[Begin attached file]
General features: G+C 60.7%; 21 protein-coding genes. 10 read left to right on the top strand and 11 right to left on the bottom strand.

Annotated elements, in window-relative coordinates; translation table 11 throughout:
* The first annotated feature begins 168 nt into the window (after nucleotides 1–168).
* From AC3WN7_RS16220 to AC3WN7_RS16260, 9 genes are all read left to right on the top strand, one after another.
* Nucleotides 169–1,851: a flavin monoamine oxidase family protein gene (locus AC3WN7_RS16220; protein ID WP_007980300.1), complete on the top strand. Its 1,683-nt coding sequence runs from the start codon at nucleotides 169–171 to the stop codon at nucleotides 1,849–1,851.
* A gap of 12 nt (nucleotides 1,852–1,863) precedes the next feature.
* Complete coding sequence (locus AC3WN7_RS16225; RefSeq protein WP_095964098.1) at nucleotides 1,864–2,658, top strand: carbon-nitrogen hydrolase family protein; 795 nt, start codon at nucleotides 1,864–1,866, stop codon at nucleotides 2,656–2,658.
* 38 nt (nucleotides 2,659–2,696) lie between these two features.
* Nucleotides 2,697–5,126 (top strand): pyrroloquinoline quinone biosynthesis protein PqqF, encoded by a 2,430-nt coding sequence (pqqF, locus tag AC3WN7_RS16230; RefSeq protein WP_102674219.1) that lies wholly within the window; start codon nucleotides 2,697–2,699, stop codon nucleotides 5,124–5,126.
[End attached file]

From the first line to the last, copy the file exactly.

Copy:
General features: G+C 60.7%; 21 protein-coding genes. 10 read left to right on the top strand and 11 right to left on the bottom strand.

Annotated elements, in window-relative coordinates; translation table 11 throughout:
* The first annotated feature begins 168 nt into the window (after nucleotides 1–168).
* From AC3WN7_RS16220 to AC3WN7_RS16260, 9 genes are all read left to right on the top strand, one after another.
* Nucleotides 169–1,851: a flavin monoamine oxidase family protein gene (locus AC3WN7_RS16220; protein ID WP_007980300.1), complete on the top strand. Its 1,683-nt coding sequence runs from the start codon at nucleotides 169–171 to the stop codon at nucleotides 1,849–1,851.
* A gap of 12 nt (nucleotides 1,852–1,863) precedes the next feature.
* Complete coding sequence (locus AC3WN7_RS16225; RefSeq protein WP_095964098.1) at nucleotides 1,864–2,658, top strand: carbon-nitrogen hydrolase family protein; 795 nt, start codon at nucleotides 1,864–1,866, stop codon at nucleotides 2,656–2,658.
* 38 nt (nucleotides 2,659–2,696) lie between these two features.
* Nucleotides 2,697–5,126 (top strand): pyrroloquinoline quinone biosynthesis protein PqqF, encoded by a 2,430-nt coding sequence (pqqF, locus tag AC3WN7_RS16230; RefSeq protein WP_102674219.1) that lies wholly within the window; start codon nucleotides 2,697–2,699, stop codon nucleotides 5,124–5,126.